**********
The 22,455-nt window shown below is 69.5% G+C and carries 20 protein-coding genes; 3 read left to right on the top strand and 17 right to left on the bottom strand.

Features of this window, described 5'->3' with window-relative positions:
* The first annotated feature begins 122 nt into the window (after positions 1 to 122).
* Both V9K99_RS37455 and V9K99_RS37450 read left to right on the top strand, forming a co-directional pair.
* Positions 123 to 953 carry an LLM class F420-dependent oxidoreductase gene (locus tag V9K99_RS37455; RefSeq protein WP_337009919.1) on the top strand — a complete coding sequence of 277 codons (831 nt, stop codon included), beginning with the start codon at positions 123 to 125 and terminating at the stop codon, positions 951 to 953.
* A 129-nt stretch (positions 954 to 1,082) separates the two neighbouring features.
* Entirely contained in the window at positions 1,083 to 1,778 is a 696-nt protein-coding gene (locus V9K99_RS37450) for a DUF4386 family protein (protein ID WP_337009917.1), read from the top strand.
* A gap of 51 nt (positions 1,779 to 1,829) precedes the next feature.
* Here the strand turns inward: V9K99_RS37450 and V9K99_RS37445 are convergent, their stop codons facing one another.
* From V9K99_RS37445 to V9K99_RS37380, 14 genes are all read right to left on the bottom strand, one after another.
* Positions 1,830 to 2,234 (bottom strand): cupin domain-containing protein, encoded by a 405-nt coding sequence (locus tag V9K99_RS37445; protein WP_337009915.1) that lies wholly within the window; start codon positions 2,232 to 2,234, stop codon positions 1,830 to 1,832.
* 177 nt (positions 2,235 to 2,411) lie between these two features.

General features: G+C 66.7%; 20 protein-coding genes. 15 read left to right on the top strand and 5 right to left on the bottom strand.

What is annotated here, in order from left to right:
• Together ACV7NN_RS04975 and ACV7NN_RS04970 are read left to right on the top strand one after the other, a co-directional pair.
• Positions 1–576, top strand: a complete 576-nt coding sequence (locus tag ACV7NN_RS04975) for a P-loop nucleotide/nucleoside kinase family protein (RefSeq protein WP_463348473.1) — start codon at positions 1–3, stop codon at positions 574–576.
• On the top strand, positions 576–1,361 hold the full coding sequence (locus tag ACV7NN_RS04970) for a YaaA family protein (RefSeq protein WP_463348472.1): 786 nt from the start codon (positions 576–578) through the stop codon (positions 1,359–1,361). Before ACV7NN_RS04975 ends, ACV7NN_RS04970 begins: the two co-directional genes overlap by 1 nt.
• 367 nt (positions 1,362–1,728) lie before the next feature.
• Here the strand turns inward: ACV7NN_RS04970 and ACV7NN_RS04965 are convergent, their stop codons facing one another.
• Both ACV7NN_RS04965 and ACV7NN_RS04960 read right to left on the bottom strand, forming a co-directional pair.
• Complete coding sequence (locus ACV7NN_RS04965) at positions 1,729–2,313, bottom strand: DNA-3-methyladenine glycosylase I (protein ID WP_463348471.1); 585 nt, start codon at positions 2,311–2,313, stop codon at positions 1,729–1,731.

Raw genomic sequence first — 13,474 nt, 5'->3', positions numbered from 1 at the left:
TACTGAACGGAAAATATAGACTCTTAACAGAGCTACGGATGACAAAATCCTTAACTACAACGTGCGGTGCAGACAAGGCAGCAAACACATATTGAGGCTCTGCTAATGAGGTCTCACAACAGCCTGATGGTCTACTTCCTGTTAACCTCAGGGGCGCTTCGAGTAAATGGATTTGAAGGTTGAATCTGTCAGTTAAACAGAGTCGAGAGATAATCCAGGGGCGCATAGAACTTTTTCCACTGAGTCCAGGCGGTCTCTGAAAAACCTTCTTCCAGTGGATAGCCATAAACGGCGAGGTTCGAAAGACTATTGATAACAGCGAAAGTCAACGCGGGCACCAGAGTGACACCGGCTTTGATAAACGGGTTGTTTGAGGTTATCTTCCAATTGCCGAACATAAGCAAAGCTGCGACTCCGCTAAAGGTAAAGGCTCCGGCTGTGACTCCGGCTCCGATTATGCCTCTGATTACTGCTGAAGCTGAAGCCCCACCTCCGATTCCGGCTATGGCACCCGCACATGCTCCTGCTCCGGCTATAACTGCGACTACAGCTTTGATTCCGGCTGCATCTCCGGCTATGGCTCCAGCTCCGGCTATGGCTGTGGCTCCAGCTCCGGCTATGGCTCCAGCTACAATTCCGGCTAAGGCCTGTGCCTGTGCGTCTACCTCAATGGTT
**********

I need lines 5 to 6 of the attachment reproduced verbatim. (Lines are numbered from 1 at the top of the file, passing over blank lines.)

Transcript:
* Positions 123 to 953 carry an LLM class F420-dependent oxidoreductase gene (locus tag V9K99_RS37455; RefSeq protein WP_337009919.1) on the top strand — a complete coding sequence of 277 codons (831 nt, stop codon included), beginning with the start codon at positions 123 to 125 and terminating at the stop codon, positions 951 to 953.
* A 129-nt stretch (positions 954 to 1,082) separates the two neighbouring features.